Brief: Who says Linux command line is no fun? When you are in the mood of some naughty, geeky fun, read these witty man page entries.
If you have been using Linux for some time, you might already be familiar with the term man pages. Mostly because you would have been advised by your colleague, friend or a total stranger on a Linux forum to RTFM (read the f***ing manpage).
Long before people start using search engines for each and everything, Linux users relied on the man pages to know how a certain Linux command works. It is still a great help.
But I am not going to talk about greatness or usefulness of the man pages. I am going to show you the witty side of man pages.
How about reading some witty man page entries?
Funny Man Pages: for some light-hearted Linux fun
There is a package unsurprisingly called funny-manpages and it adds some witty entries to the man pages.
Before I show you a few examples, let me give you the same ‘warning’ that its description does:
A set of miscellaneous humorous manpages (don’t take them too seriously!). Includes, amongst others, rtfm (1). Warning! Some of these manpages might be treated offensive. You’ve been warned.
If you are not extra-sensitive and can tolerate stuff with a sexual overtone, you should be fine with these entries.
I think funny-manpages are available in most Linux distributions. You can install it using your distribution’s package manager. In Debian and Ubuntu based distributions, use the command below:
sudo apt install funny-manpages
Once you have this package installed, you can read some entries using the man command. For example, if you use command man celibacy, you’ll see an output like this:
You can see the style of writing is identical to the real man page entries. While this particular entry is deliberately not big, some of the funny man page entries are well detailed.
NAME baby — create new process from two parents SYNOPSIS baby -sex [m|f] [-name name] DESCRIPTION baby is initiated when one parent process polls another server process through a socket connection in the BSD version or through pipes in the System V implementation. baby runs at low prior‐ ity for approximately forty weeks and then terminates with a heavy system load. Most systems require constant monitoring when baby reaches its final stages of execution. Older implementations of baby did not require both initiating processes to be present at the time of completion. In those versions the initiating process which was not present was awakened and notified of the results upon completion. It has since been determined that the presence of both parent processes result in a generally lower system load at completion, and thus current versions of baby expect both parent processes to be active during the final stages. Successful completion of baby results in the creation and naming of a new process. Parent processes then broadcast messages to all other processes, local and remote, informing them of their new status. OPTIONS -sex define the gender of the created process -name assign the name name to the new process EXAMPLES baby -sex f -name Jacqueline completed successfully on July 9, 1992 at 9:11pm. Jacqueline's vital statistics: 8 pounds 3 oz, 20 inches, long dark hair. The parent process, Kim Dunbar, is reportedly doing fine. SEE ALSO cigar(6), dump(5), cry(3). BUGS Despite its complexity, baby only knows one signal, SIGCHLD, (or SIGCLD in the System V implementation), which it uses to contact the parent processes. One or both parent processes must then inspect the baby process to determine the cause of the signal. The sleep(1) command may not work as expected on either parent process for some time afterward, as each new instance of baby sends intermittent signals to the parent processes which must be handled by the parents immediately. A baby process will frequently dump core, requiring either or both parent processes to clean up after it. Despite the reams of available documentation on invoking and maintaining baby, most parent processes are overwhelmed.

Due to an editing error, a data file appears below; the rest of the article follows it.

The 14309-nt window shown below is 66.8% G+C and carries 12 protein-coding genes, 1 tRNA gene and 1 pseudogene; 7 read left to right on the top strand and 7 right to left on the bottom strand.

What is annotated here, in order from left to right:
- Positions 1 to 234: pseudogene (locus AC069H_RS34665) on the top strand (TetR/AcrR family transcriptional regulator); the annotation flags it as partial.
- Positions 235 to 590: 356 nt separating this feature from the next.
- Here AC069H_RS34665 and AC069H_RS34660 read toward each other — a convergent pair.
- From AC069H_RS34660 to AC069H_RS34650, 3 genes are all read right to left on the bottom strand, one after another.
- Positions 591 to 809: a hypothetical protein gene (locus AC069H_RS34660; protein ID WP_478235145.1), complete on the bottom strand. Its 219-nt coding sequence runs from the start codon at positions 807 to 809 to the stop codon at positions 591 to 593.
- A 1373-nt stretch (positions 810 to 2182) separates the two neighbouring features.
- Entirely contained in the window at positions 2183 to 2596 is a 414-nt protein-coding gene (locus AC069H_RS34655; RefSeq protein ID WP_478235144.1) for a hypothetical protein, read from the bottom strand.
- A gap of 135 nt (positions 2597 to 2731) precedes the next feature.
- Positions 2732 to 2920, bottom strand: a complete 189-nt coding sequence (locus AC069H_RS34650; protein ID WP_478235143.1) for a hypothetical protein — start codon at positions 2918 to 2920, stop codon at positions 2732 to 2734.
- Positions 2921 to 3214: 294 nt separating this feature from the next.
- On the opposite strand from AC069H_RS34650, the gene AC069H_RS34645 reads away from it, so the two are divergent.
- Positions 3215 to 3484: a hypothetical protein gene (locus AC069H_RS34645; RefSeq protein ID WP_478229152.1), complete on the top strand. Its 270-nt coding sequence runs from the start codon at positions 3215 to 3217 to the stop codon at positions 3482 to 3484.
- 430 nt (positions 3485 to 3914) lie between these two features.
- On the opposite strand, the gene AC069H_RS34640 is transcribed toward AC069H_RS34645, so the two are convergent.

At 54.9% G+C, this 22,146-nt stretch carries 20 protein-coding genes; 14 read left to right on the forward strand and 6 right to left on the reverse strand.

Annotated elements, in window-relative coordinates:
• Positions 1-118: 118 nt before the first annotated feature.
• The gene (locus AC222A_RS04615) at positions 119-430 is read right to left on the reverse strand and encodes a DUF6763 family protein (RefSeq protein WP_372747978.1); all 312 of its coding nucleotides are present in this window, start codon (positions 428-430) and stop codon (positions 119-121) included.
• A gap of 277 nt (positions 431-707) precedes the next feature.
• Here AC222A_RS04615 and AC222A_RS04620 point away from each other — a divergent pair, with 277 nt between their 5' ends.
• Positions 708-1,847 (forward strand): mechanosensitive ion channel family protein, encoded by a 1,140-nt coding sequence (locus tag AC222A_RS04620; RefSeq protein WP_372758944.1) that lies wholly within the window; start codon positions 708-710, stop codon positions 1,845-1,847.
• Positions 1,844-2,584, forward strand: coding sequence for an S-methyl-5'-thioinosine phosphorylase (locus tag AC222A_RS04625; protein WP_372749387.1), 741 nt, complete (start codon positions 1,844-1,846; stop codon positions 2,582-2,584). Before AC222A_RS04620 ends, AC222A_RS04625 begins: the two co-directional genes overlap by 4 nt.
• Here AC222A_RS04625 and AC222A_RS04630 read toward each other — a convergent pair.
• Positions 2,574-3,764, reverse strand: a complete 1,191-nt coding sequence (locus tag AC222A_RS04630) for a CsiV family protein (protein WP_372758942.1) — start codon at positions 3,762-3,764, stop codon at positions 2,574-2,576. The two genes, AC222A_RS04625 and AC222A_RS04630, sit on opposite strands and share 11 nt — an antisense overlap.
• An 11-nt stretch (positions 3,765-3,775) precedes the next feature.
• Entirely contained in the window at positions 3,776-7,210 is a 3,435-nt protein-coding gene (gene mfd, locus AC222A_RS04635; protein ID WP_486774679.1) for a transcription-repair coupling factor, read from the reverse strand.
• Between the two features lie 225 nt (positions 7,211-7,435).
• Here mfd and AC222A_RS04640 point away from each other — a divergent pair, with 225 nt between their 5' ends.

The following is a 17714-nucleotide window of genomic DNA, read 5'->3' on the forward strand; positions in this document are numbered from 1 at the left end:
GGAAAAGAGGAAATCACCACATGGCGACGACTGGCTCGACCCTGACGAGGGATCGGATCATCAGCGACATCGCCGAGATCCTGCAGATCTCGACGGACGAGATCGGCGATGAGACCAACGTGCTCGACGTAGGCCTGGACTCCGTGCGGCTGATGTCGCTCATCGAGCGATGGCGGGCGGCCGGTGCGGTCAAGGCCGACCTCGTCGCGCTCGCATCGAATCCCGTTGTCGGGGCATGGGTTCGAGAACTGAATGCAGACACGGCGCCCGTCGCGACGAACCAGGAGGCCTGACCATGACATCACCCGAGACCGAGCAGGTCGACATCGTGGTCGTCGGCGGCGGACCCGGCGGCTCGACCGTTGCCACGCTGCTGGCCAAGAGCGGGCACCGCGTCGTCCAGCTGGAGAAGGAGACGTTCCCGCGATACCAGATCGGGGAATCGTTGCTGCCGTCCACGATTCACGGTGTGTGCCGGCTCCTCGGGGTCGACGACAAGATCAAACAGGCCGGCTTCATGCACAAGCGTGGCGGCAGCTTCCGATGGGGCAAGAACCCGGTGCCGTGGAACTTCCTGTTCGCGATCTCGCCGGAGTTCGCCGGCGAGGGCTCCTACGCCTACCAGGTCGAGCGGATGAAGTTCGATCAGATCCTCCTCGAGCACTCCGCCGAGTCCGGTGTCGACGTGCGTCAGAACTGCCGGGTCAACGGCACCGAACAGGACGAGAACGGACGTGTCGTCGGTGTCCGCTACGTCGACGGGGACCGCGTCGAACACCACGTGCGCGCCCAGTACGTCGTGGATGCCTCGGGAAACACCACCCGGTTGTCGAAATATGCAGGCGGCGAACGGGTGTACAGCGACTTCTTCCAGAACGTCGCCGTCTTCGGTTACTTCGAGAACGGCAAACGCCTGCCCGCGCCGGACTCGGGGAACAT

Funny, isn’t it? Perhaps next time someone says RTFM, you could actually type man rtfm and read the entry:
NAME rtfm - a response for easy questions from clueless lusers SYNOPSIS rtfm [ -p ] [ -h ] [ -d option ] [ -i interval ] [ -a action ] [ -q luser] DESCRIPTION rtfm is a command for system administrators to use in dealing with new users. rtfm is useful for dealing with users having trouble with their pictures downloaded from alt.binaries.pic‐ tures.erotica. rtfm will continue to run until killed by hand, using `kill processid'. rtfm can be invoked by anyone who has enough of a clue to know what a man page is. OPTIONS -p Give the answer in a polite fashion. -h Tell the clueless luser to go to hell. Used with the -p option, they'll look forward to the trip.
Some of the other funny man page entries are sex, condom, flame, flog, gong, grope, party, rescrog etc.
If you find Linux man pages a bit boring, try reading these funny man pages. If you like referring to man pages, you would surely chuckle at these funny man pages.